Preparing your boat & equipment
Most trailerable sailboats with cabins and some sort of head are suitable for the North Channel. We have had boats as short as 16 feet on our cruises. If you have a smaller boat, you may need to allow for the fact that you will not be as fast as the bigger boats.
Your boat’s mainsail should have at least one reef point. Some boats have roller-furling headsails that can be reefed. If you have only a large hanked-on Genoa, you might want to consider adding some kind of reefing system to it, or getting a smaller jib for heavy weather use. On light air days, although not necessary, a drifter or spinnaker is nice to have. A whisker pole can be useful to hold the headsail out on a downwind sail.
You should have at least the basic spares for your rigging and a sail repair kit could come in handy.
An appropriately sized engine for your sailboat will be necessary as there are some days when it is just not possible to sail in the direction we are going. It will also be necessary to get into marina docks and to maneuver your boat for anchoring. You need to carry enough fuel to go 30-40 miles. You should have the basic spare parts for your engine, manuals and a small toolkit.
Some type of toilet is mandatory for cruising. Requirements for Foreign Recreational Boaters in Canadian Waters states that marine heads must be permanently affixed in your boat and must be emptied only by dock-side pump-out. (Do not empty porta-potties in marina bathrooms!) Porta-potties which are not attached to your boat and do not have a pump-out fitting are not legal in Ontario. However, Spyder Bay has a dump station where you can empty your head for a fee. Save all receipts to prove you have not emptied it over the side. Having said this, we have not heard of this issue being a problem with previous visitors from the US. Composting heads work well and are not specifically mentioned in any Canadian regulations yet, but if you choose to use one, please think ahead about waste storage and be responsible regarding disposal of urine and “composted” waste materials. Guide to Sewage Discharge Regs
A dinghy or other small auxiliary craft is almost mandatory if you want to go ashore, row out a second anchor or join in many of the group activities. Members of our groups use kayaks, rigid dinghies, or inflatable boats. Some have outboards for them; some do not. Canadian regulations require your dinghy have the following items:
Manual Propulsion (oars or paddle)
Audible Signaling Device (Whistle – consider tying to your life jacket))
Floating 50’ throwing line (one ends needs to have a weight)
Life jackets for all passengers (inflatables must be worn)
Bimini & Dodger
Nice to have both for rain or shine. At the very least, you’ll want some sort of sunshade cover when you are anchored.
You should have at least one dependable anchor. A 2nd backup anchor would be a good idea. We suggest at least 150 feet of rode, as sometimes you need to anchor in deeper water. Rode should also have a good length of chain at the anchor end. It is also a good idea to seize the shackles (e.g., tie them off with a piece of wire) so that they cannot come loose. At least one T/SA boat has lost an anchor through a shackle coming loose.
You should also have enough dock lines, fenders, and a couple of extra heavy-duty 100-foot lines for tying to shore. These lines will be easier to use if stored in a bag or bucket, rather than coiled.
You must have a 25W VHF radio, preferably with a masthead antenna. Check it at home to make sure it works! A handheld radio does not have enough range to contact marinas or the coast guard, although it is good to have as a backup. If you haven’t replaced the coax to your antenna within the last 5 or 6 years, you should consider replacing it. Old coax reduces the range for both sending and receiving.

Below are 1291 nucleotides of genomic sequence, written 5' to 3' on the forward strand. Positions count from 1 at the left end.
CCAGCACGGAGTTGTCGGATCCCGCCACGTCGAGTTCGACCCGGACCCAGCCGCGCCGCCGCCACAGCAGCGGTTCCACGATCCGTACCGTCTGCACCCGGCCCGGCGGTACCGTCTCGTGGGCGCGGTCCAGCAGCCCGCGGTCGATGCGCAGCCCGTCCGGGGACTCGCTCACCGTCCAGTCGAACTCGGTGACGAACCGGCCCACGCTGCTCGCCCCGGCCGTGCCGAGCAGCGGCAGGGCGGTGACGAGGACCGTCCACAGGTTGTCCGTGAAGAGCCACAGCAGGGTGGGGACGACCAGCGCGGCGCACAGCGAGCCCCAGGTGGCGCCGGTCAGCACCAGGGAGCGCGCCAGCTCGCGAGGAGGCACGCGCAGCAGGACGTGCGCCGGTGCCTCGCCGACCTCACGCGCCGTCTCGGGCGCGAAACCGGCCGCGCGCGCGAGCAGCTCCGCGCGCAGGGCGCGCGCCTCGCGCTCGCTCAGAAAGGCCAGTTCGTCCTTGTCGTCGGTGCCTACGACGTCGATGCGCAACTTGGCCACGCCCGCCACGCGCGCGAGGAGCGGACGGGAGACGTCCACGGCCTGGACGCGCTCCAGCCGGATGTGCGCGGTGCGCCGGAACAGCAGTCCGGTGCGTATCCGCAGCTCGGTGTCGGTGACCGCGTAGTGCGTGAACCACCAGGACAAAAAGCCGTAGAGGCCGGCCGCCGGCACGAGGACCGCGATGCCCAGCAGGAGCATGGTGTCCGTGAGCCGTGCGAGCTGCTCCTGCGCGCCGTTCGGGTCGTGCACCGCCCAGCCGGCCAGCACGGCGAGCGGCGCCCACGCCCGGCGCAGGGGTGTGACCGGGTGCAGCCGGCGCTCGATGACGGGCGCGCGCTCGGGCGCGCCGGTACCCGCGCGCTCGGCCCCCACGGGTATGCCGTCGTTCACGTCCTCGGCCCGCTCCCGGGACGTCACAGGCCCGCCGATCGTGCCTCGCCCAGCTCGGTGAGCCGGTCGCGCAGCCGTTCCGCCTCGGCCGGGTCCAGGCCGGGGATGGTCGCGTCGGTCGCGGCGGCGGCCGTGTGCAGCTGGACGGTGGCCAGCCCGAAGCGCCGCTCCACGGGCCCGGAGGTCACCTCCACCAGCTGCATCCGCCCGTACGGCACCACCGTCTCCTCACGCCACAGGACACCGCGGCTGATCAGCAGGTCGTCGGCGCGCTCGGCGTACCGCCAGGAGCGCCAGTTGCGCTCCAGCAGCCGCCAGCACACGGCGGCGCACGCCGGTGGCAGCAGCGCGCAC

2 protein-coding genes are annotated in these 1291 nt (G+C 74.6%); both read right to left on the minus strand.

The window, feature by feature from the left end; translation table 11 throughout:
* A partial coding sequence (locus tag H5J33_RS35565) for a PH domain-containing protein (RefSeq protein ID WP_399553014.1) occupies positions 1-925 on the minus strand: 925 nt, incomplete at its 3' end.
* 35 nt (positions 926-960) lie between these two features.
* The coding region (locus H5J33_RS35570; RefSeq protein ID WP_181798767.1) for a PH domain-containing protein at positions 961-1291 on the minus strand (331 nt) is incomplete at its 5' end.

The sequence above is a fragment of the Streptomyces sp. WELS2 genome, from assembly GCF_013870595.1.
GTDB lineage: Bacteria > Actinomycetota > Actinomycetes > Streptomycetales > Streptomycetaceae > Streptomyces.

Charts and navigation equipment
GPS/Chart plotter is highly recommended but should not be relied upon 100%. Water depths change from year to year. Some places get silted in and rocks can shift. If you are uncomfortable navigating in tight places, another group member will usually agree to lead so you can follow. You should have paper charts for all the areas you plan to go, even if you have an electronic chart plotter. The Ports guide is also useful, (if you can still get them), as it shows aerial photos of many of the anchorages. You should have a working compass and a depth sounder. A speed/distance log device is handy, especially if you need to navigate by dead reckoning. A handheld compass is useful to take bearings to see if your anchor is holding. There are also cell phone apps you can set that will sound an alarm if your boat moves too far from your anchor.
During the day, mosquitoes are usually not much of a problem, but after dusk they can come out in droves. They can find the smallest cracks in your defenses. Good mosquito netting is very important to enjoyment of your cruise. Designs vary with boat models. There are commercially available mosquito drapes (look on Amazon) with weights sewn in around the edges for the companionway and forward hatch or you can use large pieces of netting to drape over openings.
Life jackets are mandatory for every person on your boat. A throwable ring (or LifeSling) is a good thing to have onboard in case someone does manage to fall overboard. Be sure to review the Canadian Coast Guard requirements for equipment that must be on your boat as well as your dinghy. Note that a floating throw line and a sound-signaling device are requirements in Canada for each vessel (including your dinghy). Floating throw lines may be made or purchased inexpensively at hardware stores or marine supply shops. A Fox 40 whistle meets the requirements for signaling. Jack lines are not usually needed unless you are on Georgian Bay in a blow.